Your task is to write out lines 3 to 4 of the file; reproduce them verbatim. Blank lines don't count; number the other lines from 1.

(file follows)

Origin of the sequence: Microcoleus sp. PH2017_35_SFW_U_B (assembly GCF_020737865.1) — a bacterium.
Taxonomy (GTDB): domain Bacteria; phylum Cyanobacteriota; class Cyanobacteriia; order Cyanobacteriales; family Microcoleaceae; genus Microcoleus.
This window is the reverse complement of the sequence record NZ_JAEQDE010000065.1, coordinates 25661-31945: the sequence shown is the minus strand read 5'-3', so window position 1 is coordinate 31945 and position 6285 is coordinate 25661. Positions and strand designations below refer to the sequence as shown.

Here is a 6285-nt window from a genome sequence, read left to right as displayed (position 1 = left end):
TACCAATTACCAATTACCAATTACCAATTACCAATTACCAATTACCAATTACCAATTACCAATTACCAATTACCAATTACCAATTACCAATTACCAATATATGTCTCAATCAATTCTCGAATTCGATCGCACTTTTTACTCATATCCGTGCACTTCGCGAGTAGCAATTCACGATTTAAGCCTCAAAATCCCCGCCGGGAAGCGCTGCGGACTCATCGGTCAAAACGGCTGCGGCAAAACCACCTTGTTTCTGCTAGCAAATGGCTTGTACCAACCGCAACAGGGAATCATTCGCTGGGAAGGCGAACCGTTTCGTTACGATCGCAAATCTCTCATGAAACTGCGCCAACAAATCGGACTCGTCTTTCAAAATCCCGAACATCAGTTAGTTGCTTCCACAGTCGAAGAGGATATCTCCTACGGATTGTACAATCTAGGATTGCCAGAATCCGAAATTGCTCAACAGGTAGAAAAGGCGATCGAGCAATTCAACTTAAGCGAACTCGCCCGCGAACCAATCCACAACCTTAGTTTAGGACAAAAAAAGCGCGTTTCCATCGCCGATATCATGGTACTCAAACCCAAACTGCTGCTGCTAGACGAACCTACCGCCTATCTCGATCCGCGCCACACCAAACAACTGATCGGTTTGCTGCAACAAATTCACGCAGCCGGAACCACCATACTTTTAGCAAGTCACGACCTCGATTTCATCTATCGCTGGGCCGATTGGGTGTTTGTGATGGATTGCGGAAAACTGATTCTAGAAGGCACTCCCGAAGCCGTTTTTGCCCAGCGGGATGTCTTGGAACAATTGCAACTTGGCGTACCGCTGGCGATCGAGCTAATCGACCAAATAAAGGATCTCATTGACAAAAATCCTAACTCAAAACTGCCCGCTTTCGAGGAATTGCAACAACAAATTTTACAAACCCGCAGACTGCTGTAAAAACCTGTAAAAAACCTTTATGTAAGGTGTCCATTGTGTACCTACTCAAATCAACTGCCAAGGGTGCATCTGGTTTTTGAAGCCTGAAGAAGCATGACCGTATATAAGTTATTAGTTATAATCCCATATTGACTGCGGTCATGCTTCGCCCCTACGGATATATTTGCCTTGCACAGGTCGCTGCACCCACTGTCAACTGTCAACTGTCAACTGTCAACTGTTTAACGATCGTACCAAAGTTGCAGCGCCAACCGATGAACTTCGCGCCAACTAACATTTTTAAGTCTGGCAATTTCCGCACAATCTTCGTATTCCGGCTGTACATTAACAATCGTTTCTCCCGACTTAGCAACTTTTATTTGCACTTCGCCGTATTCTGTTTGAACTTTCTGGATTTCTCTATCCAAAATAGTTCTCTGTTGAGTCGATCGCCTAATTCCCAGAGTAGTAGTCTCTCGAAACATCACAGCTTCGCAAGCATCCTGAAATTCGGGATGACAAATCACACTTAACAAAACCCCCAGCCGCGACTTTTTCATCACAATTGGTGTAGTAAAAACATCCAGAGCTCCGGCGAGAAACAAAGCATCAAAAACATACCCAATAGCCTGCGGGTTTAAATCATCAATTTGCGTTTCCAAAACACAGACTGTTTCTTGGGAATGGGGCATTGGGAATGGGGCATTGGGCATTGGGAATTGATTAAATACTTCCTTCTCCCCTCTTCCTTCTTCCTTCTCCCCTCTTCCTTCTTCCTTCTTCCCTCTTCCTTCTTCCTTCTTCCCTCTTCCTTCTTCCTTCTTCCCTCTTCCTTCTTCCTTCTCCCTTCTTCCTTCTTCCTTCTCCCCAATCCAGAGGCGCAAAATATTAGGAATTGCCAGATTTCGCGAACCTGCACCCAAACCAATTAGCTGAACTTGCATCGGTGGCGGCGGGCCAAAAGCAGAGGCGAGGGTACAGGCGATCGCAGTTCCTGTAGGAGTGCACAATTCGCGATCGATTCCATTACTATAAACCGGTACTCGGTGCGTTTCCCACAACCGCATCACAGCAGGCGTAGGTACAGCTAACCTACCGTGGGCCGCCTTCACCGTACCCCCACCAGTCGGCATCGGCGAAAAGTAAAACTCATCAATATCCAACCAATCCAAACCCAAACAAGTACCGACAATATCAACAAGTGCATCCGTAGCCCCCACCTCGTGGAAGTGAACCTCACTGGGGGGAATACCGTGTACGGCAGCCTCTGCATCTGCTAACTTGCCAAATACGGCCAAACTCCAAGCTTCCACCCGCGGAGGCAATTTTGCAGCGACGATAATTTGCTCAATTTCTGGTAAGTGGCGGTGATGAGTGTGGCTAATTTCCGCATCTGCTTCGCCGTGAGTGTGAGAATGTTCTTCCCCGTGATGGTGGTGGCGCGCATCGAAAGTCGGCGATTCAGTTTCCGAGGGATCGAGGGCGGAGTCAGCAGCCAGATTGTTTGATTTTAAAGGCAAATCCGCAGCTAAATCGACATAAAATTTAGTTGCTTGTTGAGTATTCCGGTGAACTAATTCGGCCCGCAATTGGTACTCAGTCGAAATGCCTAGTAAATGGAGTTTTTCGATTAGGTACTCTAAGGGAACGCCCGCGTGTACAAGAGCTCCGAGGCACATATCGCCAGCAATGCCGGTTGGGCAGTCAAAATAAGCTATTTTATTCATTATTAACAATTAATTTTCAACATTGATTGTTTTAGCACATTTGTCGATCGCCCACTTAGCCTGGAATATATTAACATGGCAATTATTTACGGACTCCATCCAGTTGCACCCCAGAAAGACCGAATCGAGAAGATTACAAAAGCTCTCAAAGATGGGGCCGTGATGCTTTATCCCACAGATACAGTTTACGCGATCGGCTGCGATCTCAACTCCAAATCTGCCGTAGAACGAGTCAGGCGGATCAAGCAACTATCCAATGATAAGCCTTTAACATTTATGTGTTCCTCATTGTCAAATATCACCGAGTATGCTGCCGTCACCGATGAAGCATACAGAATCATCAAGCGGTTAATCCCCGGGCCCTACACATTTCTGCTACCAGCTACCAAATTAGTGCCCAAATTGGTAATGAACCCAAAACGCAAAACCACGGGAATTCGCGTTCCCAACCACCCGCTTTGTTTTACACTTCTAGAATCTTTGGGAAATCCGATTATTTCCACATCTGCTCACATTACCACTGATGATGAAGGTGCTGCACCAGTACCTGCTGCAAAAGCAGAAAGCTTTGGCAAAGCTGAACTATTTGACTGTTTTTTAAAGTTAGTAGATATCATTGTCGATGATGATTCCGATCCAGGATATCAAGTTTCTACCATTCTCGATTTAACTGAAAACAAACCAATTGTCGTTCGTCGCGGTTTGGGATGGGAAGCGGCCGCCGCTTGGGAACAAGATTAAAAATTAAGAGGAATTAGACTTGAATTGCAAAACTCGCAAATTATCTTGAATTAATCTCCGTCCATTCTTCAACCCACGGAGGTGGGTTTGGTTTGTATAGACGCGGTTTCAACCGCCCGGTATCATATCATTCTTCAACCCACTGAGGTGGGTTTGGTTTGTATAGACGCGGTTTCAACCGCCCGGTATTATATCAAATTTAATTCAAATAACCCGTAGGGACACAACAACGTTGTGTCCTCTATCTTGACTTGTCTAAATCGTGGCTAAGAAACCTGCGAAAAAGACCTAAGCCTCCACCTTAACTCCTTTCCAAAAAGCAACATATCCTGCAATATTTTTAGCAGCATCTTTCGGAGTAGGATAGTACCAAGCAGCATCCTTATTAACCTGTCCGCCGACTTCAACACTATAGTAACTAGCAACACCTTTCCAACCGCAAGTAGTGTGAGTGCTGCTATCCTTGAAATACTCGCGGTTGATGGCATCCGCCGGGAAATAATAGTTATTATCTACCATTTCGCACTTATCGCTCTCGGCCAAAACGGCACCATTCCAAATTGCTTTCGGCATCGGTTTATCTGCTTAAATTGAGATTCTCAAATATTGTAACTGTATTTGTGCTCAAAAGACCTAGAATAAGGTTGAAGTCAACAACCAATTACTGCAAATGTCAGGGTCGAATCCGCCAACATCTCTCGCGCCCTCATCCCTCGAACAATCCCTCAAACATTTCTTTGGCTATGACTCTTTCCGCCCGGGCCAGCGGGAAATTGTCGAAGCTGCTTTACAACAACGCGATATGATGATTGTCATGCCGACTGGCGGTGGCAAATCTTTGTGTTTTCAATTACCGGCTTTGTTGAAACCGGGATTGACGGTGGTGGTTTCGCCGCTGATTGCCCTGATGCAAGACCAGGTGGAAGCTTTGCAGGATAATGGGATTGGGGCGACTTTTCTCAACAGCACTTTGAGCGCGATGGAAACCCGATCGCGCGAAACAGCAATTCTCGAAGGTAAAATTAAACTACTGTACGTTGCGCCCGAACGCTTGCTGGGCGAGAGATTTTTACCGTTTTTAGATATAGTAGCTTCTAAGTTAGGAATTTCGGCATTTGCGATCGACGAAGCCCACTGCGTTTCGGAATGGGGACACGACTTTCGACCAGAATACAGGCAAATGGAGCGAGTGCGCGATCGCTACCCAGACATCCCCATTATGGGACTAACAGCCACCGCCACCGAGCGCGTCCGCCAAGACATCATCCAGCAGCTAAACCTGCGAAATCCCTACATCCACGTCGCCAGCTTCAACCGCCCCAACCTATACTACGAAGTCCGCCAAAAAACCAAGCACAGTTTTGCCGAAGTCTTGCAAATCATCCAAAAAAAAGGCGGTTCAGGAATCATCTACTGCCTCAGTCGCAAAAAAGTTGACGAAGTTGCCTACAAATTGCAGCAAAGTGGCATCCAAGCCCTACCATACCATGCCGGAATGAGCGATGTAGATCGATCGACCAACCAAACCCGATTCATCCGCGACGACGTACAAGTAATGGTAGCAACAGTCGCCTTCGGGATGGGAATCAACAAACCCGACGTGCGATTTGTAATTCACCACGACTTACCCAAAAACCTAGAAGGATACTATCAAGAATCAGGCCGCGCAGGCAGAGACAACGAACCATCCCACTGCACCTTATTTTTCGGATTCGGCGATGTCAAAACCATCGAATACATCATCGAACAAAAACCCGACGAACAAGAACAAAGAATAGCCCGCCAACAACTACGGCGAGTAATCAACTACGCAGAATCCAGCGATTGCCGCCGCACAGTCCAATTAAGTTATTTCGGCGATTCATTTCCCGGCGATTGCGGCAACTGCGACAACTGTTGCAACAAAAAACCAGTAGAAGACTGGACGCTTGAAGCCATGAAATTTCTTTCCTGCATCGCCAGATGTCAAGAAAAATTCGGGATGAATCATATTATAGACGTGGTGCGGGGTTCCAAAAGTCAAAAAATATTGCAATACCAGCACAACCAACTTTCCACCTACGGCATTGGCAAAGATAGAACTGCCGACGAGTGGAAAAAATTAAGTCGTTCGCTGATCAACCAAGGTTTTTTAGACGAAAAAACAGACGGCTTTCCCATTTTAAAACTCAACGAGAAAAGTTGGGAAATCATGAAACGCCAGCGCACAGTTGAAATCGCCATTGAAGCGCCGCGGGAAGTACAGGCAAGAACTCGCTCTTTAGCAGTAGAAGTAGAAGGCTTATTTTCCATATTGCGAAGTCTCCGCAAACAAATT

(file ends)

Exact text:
This window is the reverse complement of the sequence record NZ_JAEQDE010000065.1, coordinates 25661-31945: the sequence shown is the minus strand read 5'-3', so window position 1 is coordinate 31945 and position 6285 is coordinate 25661. Positions and strand designations below refer to the sequence as shown.

Here is a 6285-nt window from a genome sequence, read left to right as displayed (position 1 = left end):